JASPER — It wasn’t the B that the Hamilton County School District aimed for after improving to a C a year ago.
But for the district, as well as both Hamilton County High School and Hamilton County Elementary School, to retain that grade of a C for the second straight year was pleasing to Superintendent Rex Mitchell.
“We were very pleased,” Mitchell said. “We have not ever really had sustainability. We’ve been up and down, and mostly down, over the years.
“We talked about making a B this year, but realistically we knew the most important thing was to be able to show that we could sustain the growth that we had last year. That has pleased me as much as anything to show that we do have some things figured out.”
Mitchell added while the district had hoped it could continue to improve its grades and make a B, that was going to be a challenge after the significant strides shown the previous year.
The grades are based on four achievement components: English language arts, mathematics, science and social studies as well as middle school acceleration, four learning gains, high school acceleration and graduation rate. Each component is worth 100 points overall.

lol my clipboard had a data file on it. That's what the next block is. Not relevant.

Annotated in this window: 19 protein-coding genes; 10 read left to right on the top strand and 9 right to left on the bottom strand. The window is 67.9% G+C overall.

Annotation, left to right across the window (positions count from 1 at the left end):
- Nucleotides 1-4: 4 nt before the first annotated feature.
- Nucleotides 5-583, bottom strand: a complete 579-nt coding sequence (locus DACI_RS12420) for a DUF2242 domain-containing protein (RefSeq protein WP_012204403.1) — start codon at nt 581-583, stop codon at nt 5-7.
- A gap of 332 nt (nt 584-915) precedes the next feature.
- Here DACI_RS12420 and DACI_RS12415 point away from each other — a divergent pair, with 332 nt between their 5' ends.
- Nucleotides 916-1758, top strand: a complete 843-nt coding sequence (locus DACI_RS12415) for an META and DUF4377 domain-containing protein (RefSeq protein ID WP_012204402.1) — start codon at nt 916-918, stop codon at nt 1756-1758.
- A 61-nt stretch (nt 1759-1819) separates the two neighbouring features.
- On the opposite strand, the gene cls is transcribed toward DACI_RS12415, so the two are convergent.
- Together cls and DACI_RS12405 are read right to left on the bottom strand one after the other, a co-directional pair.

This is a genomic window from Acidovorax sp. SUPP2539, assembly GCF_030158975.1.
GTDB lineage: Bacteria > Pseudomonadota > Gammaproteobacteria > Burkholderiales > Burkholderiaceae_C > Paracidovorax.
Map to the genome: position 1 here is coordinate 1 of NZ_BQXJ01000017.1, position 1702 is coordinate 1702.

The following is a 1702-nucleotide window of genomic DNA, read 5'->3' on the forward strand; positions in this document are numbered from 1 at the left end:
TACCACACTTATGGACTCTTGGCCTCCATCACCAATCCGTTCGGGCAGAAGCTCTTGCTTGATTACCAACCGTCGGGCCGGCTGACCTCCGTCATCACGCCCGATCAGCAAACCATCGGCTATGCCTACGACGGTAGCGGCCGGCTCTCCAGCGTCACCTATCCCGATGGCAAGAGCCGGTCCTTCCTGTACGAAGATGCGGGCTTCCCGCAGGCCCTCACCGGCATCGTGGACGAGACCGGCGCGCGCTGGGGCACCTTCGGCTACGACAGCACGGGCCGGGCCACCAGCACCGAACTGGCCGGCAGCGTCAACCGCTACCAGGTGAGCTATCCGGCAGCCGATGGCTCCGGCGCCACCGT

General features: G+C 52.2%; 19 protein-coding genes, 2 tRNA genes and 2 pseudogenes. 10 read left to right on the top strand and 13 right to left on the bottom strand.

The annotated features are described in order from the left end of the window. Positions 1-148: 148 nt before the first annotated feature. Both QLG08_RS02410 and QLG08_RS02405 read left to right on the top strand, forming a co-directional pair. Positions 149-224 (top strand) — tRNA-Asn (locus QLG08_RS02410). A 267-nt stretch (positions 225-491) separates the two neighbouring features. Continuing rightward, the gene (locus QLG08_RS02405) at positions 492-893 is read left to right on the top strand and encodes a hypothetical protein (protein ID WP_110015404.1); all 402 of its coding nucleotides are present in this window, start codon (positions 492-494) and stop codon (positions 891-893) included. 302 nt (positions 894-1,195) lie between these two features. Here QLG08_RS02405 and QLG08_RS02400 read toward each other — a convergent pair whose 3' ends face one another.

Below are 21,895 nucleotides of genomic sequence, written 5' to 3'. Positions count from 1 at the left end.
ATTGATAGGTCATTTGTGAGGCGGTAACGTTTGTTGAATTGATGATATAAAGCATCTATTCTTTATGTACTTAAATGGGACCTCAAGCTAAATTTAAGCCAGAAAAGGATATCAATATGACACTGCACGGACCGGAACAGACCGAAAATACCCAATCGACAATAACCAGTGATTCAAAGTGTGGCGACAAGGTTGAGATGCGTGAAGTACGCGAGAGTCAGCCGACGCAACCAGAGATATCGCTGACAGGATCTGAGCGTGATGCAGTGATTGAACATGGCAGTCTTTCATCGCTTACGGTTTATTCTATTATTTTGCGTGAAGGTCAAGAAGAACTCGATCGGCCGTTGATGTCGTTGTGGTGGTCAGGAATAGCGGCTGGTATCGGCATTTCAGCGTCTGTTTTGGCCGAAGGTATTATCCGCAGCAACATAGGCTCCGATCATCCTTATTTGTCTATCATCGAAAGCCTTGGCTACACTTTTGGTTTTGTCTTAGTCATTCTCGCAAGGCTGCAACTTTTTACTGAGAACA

Grades are then calculated by adding the points earned for each component and dividing the total by the amount of components completed.
Improvements in areas one year, particularly in learning gains, can be hard to duplicate the next.
That proved true in areas for both HCHS and HCES. The high school had a score of 38 in ELA learning gains, down from 47 a year ago. Its mathematics learning gains fell from 48 to 42. HCES also saw a drop in mathematics learnings gains (59 to 47), while making a modest improvement in ELA learning gains, up one point to 50.
|Hamilton County Schools||C||C||D||D||D|
|Hamilton County High||C||C||D||D||D|
|Hamilton County Elementary||C||C||N/A||N/A||N/A|
That improvement, though, coupled with the jump of seven points to 40 on the ELA achievement component and the increase of eight points to a 56 on the ELA gains of the lowest 25 percent particularly had Mitchell optimistic for the future.
“Earlier we found out our third grade really had a big jump and the school itself went up,” he said adding some of the improvements that have been made throughout the district are starting to show over time as students move through the system. “Those are the foundational skills. Everything is based on reading. Social studies, science, everything, you have to have a good background in reading and we feel like we have a good thing going there now.”
Mitchell also was pleased with the improvements shown in the high school’s graduation rate, which moved from 68 percent to 74 percent, as well as college and career acceleration, up nearly 30 points to 67.
That coincides with a change in the district’s mission statement, Mitchell said, to “everything we do is about ensuring that a student will be successful when they leave.
“That’s a huge indicator that you have,” Mitchell added of the improved graduation rate. “The bottom line is your graduation rate, dual-enrollment credits, kids getting jobs.”